By Steve Wells
“It is the physician’s love which heals the patient” — Sandor Ferenczi
Many people don’t realise that the term provocative as used in Provocative Energy Techniques actually means “to call forth”, that the focus of PET is on calling forth clients strengths and helping them to access their energy for change, to help them to get back in touch with their own power. But what blows them away even more is when they discover that approach is really grounded in a loving, warm energy and it is this which gives PET its true healing power.
What is really most provocative in a PET session, what is most difficult to handle for many clients is not the practitioners exaggeration of their negative belief systems, nor is it the practitioners ” seeming encouragement of” their own internal put-downs or their doom and gloom thinking. What is most provocative and often hardest to handle for clients is the warm-hearted accepting energy which is flowing to them through the practitioner.
What is this like from the client’s perspective?
Here is a beautiful description from Caroline from our last Brussels seminar:
“In May 2011, when Steve motioned me to come before the group for a PET demonstration, my heart was pounding. He then asked me what I wanted to work on. I replied that “I’m very talented for depression” and I felt the sadness beginning to overwhelm me and I started to feel the sobs rising and shaking me. While tapping, Steve in his inimitable style and with lots of love began to imitate the movements of my body shaken by sobs and says “Looks like a car that is misfiring to start”. The audience and I were quite sure rocked with laughter. What was not visible from the outside but very strong inside, was the sensation of pain mixed with laughter. With equal intensity.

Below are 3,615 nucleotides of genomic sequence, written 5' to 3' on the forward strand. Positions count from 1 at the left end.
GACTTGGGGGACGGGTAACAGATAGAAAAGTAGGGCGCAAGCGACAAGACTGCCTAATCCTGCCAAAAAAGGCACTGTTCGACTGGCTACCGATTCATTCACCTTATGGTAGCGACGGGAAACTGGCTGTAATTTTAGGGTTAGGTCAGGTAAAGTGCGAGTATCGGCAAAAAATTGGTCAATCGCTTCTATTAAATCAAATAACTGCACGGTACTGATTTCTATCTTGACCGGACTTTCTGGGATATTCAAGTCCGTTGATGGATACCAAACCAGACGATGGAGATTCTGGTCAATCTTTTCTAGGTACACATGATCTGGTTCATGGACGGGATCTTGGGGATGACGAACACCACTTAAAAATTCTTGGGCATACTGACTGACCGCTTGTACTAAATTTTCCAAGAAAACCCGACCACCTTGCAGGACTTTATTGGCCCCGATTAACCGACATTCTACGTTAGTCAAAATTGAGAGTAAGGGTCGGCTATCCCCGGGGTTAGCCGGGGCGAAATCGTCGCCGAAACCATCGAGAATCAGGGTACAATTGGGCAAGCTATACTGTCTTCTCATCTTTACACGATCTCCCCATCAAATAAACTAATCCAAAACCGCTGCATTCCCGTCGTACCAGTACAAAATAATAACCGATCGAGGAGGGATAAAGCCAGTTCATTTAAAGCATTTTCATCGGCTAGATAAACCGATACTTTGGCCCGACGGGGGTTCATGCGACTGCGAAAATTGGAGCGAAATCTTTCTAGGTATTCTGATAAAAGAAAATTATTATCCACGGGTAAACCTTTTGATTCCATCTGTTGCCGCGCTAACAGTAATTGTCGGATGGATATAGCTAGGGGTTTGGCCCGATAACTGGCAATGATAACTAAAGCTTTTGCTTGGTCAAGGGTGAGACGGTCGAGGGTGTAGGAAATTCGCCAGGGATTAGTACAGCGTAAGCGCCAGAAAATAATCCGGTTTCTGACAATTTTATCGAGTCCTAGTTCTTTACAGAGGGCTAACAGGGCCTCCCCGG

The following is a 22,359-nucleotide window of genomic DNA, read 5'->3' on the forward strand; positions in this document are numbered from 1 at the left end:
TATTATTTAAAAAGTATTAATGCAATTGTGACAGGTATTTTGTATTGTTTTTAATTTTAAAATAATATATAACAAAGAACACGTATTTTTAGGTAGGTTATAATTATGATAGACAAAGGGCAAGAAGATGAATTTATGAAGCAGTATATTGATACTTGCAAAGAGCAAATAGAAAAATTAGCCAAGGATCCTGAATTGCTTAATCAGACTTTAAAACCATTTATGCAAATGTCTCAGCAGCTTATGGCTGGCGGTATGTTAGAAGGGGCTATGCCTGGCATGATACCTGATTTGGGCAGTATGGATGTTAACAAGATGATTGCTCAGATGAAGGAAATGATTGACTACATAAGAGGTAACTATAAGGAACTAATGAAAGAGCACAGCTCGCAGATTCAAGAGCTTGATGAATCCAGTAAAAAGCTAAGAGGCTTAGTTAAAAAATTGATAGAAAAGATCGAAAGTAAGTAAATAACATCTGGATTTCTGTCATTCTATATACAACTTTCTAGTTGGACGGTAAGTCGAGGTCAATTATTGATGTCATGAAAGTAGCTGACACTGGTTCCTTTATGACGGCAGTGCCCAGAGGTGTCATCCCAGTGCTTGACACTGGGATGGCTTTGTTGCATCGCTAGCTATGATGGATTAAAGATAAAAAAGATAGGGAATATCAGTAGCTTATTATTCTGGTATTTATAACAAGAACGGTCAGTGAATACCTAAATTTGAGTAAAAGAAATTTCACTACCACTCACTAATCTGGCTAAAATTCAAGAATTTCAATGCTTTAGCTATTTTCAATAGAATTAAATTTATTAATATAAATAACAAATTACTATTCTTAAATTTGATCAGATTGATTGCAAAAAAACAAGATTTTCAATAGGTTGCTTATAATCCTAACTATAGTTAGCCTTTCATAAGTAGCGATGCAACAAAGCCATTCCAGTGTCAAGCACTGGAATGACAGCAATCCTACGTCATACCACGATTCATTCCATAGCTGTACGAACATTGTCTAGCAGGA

I felt Steve was with me. I felt his look of love and his presence in this moment of most intense pain. He was there with me. Once in a while I was a little embarrassed to have an audience of 130 people on the side but I was trying to welcome something that was beginning to happen in myself. Steve kept looking at me in silence. We tapped continuously. In silence. And gradually as time passed, I felt Steve’s love into my heart I felt someone’s love for me for the first time in my life. Pure love. He looked at me as no one had ever looked at me. It was extremely beautiful and deliciously soothing. I left this demonstration rebuilt, touched in my heart, a place I did not know. I felt that my heart had opened to love and it is still open a year later much bigger. So I say thank you Steve and thank you PET.”
Many patterns used in PET owe their origin to Provocative Therapy, created by Frank Farrelly, including the humorous provocation and paradoxical language, but the main element, the one really key thing Frank taught us, is to keep your heart open.
It was this which so overwhelmed me way back in 1986 when I had my first session with Frank, the overwhelming feelings of love, warmth and acceptance such as I’d never experienced before. And that is what kept me coming back to this man and his approach to experience and to learn more. What I didn’t realise sometimes when I was so focused on learning the techniques and trying too hard sometimes to be funny, was that Frank was really teaching me to open up my heart. Bit by bit.
Over the years as my heart has been able to open more my results with clients have improved exponentially.
When we certify practitioners of PET it is this element which we cannot emphasise enough: Keep your heart open towards the client. Keep yourself in an open, connected, warm-hearted state at all times.
Ultimately, far beyond any techniques you use, it is this love which does the healing.
What do you think? We would love to read your comments on this article.